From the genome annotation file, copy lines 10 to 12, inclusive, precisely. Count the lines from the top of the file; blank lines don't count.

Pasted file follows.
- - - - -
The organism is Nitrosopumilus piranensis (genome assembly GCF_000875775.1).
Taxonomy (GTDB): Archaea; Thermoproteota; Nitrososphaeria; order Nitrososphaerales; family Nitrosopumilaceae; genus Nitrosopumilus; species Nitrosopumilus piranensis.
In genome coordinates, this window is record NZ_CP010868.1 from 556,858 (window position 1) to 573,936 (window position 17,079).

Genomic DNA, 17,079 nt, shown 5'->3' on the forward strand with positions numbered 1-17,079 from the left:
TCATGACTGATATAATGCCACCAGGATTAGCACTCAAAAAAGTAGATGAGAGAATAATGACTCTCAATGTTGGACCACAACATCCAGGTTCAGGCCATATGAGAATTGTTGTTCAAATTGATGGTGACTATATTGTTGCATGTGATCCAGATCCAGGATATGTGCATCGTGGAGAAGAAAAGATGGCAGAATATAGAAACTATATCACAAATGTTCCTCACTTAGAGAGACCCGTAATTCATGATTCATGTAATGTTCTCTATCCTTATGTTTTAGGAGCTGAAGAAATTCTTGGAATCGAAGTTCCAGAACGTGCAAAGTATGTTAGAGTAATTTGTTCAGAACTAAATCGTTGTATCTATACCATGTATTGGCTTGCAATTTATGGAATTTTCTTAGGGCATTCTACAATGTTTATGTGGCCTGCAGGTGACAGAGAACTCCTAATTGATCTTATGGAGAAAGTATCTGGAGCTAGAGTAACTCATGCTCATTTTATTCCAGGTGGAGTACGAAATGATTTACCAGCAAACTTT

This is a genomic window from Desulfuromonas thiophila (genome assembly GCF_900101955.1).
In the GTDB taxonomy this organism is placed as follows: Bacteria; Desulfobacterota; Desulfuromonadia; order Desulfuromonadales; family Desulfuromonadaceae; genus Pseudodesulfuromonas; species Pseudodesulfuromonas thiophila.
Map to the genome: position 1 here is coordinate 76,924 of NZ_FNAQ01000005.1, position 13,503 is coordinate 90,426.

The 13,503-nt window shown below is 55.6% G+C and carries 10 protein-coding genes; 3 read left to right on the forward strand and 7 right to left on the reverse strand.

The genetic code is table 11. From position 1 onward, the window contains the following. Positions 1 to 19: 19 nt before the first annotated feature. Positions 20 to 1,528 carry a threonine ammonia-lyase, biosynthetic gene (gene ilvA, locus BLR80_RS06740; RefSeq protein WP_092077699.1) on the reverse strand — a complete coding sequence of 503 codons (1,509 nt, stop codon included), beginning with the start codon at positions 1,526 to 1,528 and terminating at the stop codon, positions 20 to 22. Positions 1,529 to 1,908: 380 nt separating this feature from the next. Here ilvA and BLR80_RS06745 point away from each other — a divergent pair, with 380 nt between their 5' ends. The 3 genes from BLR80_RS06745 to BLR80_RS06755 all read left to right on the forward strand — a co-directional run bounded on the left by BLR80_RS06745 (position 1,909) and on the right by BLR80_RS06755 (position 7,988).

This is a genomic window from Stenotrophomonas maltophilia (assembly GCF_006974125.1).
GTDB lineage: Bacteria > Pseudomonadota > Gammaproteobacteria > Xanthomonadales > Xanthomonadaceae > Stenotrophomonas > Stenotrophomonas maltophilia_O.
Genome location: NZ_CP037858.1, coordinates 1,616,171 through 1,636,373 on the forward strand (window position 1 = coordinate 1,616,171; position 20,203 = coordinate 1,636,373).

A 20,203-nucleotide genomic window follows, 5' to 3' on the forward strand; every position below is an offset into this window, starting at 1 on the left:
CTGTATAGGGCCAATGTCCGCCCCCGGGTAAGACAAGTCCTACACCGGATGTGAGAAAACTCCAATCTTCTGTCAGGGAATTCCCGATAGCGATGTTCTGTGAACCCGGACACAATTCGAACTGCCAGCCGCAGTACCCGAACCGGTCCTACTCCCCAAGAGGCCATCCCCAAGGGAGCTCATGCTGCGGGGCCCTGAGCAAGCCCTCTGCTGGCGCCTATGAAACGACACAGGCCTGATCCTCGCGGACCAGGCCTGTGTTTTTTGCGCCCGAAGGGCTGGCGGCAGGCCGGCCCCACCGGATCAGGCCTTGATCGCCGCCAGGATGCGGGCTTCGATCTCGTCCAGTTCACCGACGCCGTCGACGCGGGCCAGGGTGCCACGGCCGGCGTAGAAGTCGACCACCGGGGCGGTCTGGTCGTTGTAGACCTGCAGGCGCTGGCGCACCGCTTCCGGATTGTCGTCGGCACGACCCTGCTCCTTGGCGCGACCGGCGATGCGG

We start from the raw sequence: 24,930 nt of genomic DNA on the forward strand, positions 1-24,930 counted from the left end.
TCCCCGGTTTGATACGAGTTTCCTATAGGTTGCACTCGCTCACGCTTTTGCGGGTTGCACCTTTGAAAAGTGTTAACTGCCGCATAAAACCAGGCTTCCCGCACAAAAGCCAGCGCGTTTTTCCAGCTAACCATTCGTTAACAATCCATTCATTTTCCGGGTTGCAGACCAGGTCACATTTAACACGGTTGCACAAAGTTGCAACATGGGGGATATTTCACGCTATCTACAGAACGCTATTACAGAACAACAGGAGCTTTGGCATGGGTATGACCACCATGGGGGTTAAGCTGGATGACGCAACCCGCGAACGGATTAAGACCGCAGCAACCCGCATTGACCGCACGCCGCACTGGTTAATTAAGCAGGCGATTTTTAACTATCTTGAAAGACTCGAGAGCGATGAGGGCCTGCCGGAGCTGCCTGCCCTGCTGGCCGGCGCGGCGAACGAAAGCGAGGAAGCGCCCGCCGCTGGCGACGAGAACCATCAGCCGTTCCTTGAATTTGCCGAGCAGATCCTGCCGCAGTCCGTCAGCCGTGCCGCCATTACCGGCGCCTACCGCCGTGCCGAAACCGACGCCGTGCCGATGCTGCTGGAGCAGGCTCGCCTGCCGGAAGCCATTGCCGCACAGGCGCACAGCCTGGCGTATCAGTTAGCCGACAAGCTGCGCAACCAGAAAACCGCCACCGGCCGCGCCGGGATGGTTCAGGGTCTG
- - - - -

The genetic code is table 11. From position 1 onward, the window contains the following. Positions 1 to 19: 19 nt before the first annotated feature. Positions 20 to 1,528 carry a threonine ammonia-lyase, biosynthetic gene (gene ilvA, locus BLR80_RS06740; RefSeq protein WP_092077699.1) on the reverse strand — a complete coding sequence of 503 codons (1,509 nt, stop codon included), beginning with the start codon at positions 1,526 to 1,528 and terminating at the stop codon, positions 20 to 22. Positions 1,529 to 1,908: 380 nt separating this feature from the next. Here ilvA and BLR80_RS06745 point away from each other — a divergent pair, with 380 nt between their 5' ends. The 3 genes from BLR80_RS06745 to BLR80_RS06755 all read left to right on the forward strand — a co-directional run bounded on the left by BLR80_RS06745 (position 1,909) and on the right by BLR80_RS06755 (position 7,988).

This is a genomic window from Stenotrophomonas maltophilia (assembly GCF_006974125.1).
GTDB lineage: Bacteria > Pseudomonadota > Gammaproteobacteria > Xanthomonadales > Xanthomonadaceae > Stenotrophomonas > Stenotrophomonas maltophilia_O.